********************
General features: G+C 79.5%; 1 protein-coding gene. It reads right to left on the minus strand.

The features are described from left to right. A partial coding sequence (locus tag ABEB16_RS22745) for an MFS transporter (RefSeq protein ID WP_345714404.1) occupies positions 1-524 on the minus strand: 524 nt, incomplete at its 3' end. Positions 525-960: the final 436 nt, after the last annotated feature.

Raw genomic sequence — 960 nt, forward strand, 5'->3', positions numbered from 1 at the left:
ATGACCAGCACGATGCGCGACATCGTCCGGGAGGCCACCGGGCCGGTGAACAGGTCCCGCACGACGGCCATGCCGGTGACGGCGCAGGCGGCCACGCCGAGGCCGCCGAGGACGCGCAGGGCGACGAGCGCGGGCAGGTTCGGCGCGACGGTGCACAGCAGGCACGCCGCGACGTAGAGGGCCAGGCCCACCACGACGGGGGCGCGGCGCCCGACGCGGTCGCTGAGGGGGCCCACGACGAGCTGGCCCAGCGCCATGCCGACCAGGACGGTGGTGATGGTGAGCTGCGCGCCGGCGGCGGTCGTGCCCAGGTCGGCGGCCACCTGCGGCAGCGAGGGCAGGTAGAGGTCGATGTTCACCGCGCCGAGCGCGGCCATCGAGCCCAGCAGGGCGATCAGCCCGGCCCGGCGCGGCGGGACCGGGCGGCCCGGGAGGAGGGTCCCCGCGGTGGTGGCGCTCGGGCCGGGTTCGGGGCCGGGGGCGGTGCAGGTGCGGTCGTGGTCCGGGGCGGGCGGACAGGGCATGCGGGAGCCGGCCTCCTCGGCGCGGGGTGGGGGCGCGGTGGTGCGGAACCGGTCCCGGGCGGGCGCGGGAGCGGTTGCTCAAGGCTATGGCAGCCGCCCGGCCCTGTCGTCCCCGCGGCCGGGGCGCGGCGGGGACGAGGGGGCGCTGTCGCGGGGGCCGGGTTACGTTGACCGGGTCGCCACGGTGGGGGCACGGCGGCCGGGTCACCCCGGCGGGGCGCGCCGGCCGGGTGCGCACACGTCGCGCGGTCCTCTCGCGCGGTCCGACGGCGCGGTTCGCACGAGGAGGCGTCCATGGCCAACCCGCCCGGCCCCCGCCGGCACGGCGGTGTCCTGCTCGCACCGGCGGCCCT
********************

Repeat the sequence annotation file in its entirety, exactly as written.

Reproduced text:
General features: G+C 79.5%; 1 protein-coding gene. It reads right to left on the minus strand.

The features are described from left to right. A partial coding sequence (locus tag ABEB16_RS22745) for an MFS transporter (RefSeq protein ID WP_345714404.1) occupies positions 1-524 on the minus strand: 524 nt, incomplete at its 3' end. Positions 525-960: the final 436 nt, after the last annotated feature.

Raw genomic sequence — 960 nt, forward strand, 5'->3', positions numbered from 1 at the left:
ATGACCAGCACGATGCGCGACATCGTCCGGGAGGCCACCGGGCCGGTGAACAGGTCCCGCACGACGGCCATGCCGGTGACGGCGCAGGCGGCCACGCCGAGGCCGCCGAGGACGCGCAGGGCGACGAGCGCGGGCAGGTTCGGCGCGACGGTGCACAGCAGGCACGCCGCGACGTAGAGGGCCAGGCCCACCACGACGGGGGCGCGGCGCCCGACGCGGTCGCTGAGGGGGCCCACGACGAGCTGGCCCAGCGCCATGCCGACCAGGACGGTGGTGATGGTGAGCTGCGCGCCGGCGGCGGTCGTGCCCAGGTCGGCGGCCACCTGCGGCAGCGAGGGCAGGTAGAGGTCGATGTTCACCGCGCCGAGCGCGGCCATCGAGCCCAGCAGGGCGATCAGCCCGGCCCGGCGCGGCGGGACCGGGCGGCCCGGGAGGAGGGTCCCCGCGGTGGTGGCGCTCGGGCCGGGTTCGGGGCCGGGGGCGGTGCAGGTGCGGTCGTGGTCCGGGGCGGGCGGACAGGGCATGCGGGAGCCGGCCTCCTCGGCGCGGGGTGGGGGCGCGGTGGTGCGGAACCGGTCCCGGGCGGGCGCGGGAGCGGTTGCTCAAGGCTATGGCAGCCGCCCGGCCCTGTCGTCCCCGCGGCCGGGGCGCGGCGGGGACGAGGGGGCGCTGTCGCGGGGGCCGGGTTACGTTGACCGGGTCGCCACGGTGGGGGCACGGCGGCCGGGTCACCCCGGCGGGGCGCGCCGGCCGGGTGCGCACACGTCGCGCGGTCCTCTCGCGCGGTCCGACGGCGCGGTTCGCACGAGGAGGCGTCCATGGCCAACCCGCCCGGCCCCCGCCGGCACGGCGGTGTCCTGCTCGCACCGGCGGCCCT